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3. As soon as the steam gets away from the hot iron, and mixes a little with the cold air, it cools, and turns into little drops of water again, making a little white cloud.

4. The way a teakettle boils is thus. The fire below heats the bottom of the kettle so hot, that the water next to it turns into steam. This steam now is a great deal lighter than the water; and so .it rises up through the water, in great bubbles.

5. If the fire is very hot, these bubbles of steam come up very fast, and make the boiling noise that we hear. This bubbling and boiling is because the fire is under the kettle, and consequently the bubbles of steam are formed at the bottom, and have to rise up through the water.

6. If the heat were to come only upon the top of the water, I suppose there would be no bubbling; for the steam would be formed there, and would pass off at once, silently, without bubbling through the water at all.

7. Now, when these bubbles come up to the upper part of the kettle, they fill the whole space above the water with steam; and, if you could peep in there, you would see that there was no cloudy appearance of vapor there; it would be pure and transparent, like air.

8. I have seen water boiled in a flask; and then I could see through the sides of the flask, and it was all perfectly transparent and colorless; though, as soon as the steam came out of the top into the cool air, it turned into a column of visible vapor.

9. Besides, if you look into the nose of the teakettle, you will see that there is no appearance of any cloudiness within, nor even without, until the steam has got away a little distance from the hot iron, so as to be cooled a little.

10. You can see it, too, in chimneys, where wood is burning, or any other fuel which contains moisture.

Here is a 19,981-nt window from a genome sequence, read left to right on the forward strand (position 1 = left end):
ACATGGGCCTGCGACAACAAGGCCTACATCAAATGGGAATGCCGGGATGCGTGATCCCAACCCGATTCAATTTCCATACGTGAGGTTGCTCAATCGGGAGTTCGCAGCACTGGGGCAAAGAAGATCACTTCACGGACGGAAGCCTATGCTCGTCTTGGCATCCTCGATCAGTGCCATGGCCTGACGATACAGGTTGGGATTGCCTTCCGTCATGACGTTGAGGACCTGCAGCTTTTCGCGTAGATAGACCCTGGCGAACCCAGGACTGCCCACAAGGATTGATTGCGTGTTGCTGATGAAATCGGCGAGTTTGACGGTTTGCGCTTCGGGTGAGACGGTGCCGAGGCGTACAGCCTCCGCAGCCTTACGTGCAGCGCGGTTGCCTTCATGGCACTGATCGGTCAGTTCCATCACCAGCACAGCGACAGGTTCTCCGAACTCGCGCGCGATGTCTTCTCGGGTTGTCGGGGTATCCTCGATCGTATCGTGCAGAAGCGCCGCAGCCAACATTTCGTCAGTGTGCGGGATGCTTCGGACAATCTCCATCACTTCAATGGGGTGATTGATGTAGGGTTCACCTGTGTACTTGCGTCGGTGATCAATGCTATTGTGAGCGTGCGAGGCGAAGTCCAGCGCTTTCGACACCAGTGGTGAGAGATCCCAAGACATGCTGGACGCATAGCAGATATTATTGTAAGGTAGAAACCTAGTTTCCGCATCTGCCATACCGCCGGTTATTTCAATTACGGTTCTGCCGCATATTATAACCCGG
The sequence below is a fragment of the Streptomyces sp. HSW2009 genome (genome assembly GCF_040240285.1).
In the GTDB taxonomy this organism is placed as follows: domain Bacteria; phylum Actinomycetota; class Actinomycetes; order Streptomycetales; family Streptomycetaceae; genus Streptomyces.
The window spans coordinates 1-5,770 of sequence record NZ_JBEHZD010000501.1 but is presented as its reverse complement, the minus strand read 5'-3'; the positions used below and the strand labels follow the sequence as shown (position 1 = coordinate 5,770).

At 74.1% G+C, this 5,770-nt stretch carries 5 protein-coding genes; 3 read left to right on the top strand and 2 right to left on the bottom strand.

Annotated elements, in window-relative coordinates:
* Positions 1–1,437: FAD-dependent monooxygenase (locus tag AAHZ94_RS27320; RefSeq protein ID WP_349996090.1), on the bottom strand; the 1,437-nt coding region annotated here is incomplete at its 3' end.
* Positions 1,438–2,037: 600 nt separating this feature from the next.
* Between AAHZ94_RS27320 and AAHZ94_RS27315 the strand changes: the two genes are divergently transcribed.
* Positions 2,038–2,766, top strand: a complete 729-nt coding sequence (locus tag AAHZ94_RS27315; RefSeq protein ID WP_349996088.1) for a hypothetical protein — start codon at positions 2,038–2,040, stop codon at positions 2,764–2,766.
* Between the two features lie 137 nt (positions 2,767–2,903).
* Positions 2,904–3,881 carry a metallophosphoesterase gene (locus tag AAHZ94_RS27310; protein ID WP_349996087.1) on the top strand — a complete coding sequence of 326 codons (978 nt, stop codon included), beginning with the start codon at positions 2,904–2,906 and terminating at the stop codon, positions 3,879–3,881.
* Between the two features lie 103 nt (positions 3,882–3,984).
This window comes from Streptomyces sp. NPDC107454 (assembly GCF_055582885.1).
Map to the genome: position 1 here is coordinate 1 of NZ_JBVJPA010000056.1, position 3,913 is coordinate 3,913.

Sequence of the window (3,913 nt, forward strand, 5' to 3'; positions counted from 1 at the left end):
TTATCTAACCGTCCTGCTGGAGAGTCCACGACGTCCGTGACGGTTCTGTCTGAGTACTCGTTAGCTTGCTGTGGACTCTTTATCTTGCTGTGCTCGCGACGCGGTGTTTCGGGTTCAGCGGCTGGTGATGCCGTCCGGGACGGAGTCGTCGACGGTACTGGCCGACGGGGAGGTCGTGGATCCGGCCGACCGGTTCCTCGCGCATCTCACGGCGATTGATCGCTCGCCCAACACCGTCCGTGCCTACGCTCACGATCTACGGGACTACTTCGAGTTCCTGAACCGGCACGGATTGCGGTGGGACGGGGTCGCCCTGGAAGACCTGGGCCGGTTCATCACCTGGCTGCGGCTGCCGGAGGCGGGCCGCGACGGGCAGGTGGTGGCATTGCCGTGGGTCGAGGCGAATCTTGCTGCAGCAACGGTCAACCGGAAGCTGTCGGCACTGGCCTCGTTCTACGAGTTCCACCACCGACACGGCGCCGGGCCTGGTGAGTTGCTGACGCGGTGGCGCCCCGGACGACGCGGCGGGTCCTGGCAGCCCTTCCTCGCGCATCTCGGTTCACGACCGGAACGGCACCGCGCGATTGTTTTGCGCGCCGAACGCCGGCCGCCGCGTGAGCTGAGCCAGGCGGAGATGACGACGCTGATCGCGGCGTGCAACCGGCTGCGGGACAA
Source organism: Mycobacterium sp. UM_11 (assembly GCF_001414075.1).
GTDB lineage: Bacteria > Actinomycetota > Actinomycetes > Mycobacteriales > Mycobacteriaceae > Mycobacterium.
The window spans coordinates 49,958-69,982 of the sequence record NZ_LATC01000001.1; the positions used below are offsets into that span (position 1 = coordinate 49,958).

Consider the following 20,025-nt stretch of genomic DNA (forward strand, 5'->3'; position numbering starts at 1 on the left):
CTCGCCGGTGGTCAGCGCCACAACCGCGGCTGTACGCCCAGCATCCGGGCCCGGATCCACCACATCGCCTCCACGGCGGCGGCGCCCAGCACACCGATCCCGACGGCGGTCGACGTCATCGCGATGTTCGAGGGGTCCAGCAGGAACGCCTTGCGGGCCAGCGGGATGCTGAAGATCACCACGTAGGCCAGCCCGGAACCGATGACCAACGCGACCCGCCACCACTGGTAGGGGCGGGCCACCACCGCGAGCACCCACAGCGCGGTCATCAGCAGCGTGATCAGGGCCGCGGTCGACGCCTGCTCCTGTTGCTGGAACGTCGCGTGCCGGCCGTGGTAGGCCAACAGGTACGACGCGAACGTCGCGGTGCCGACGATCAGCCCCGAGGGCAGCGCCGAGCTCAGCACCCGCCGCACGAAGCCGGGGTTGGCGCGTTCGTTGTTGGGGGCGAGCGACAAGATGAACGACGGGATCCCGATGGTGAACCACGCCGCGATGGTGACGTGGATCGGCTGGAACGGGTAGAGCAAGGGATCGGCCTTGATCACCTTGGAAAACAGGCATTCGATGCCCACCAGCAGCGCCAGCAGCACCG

11. In a cold morning, a cloud of steam, as it is generally called, comes out from the top; but it does not begin to show itself, until it has got up a foot or two above the top of the chimney; for it comes out so hot, that it must proceed a little way into the air, to get cool enough to turn back into water again, or to become condensed.

12. There are two ways, then, by which water inay be carried off into the air. One is, by boiling it, and turning it into steam; and in this case, it goes off in a mass, which is, in fact, all water, though it appears like air.

13. The other way is, to let the air gradually take it up by attraction; and in this case, it mingles with the air, and floats away.

And when steam goes up into the air, it almost immediately becomes condensed into a cloud of very small, watery globules, and these are then gradually dissolved by the air.

14. If it were not for these modes, by which water is carried up and diffused through the air. the world would soon be in a sad condition ; for if any thing was once wet, we could never dry it.

15. Now, if we get oil upon our clothes or hands, or upon a board, it is very difficult to get it out. The reason is, the atmosphere will not take it up; and we cannot easily contrive any way to remove it.

16. If the air would not take up water, then, when our hands were once wet, they would have to reinain wet. Every thing we touched would be wet. We could not dry any thing.

.17. Then, again, the ground would be permanently wet and muddy; for if the atmosphere had no attraction for water, all the water which is now in the atmosphere would fall at once, and flood the ground.

18. A great part of this would run off into the rivers and sea; but enough would be retained by the attraction of cohesion, to make every thing wet and disagreeable.